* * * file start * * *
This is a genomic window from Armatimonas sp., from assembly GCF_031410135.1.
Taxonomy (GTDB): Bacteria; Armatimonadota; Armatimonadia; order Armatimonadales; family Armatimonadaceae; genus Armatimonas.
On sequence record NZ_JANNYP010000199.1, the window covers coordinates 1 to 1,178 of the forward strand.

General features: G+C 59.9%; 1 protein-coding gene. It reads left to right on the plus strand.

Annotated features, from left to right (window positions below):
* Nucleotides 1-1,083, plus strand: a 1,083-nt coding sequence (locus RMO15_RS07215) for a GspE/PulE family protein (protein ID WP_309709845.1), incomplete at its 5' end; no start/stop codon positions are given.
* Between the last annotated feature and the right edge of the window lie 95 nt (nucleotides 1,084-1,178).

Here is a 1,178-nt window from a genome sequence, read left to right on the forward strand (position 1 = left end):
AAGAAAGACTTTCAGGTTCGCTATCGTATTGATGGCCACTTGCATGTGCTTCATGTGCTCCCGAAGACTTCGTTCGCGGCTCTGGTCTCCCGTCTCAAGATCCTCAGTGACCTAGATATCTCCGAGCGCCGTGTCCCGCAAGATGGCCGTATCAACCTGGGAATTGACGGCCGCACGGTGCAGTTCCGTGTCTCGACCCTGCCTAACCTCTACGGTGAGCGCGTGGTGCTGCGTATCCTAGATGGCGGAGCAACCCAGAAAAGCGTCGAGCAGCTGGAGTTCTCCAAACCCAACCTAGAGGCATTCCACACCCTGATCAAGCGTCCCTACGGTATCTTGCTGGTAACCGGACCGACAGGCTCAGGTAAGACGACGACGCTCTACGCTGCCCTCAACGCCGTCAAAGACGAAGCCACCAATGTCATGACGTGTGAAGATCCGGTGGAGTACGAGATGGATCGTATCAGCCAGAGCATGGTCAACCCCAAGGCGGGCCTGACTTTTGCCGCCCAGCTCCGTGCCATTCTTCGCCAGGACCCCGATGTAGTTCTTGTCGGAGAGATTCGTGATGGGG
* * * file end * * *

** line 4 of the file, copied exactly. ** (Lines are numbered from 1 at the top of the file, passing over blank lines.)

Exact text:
General features: G+C 59.9%; 1 protein-coding gene. It reads left to right on the plus strand.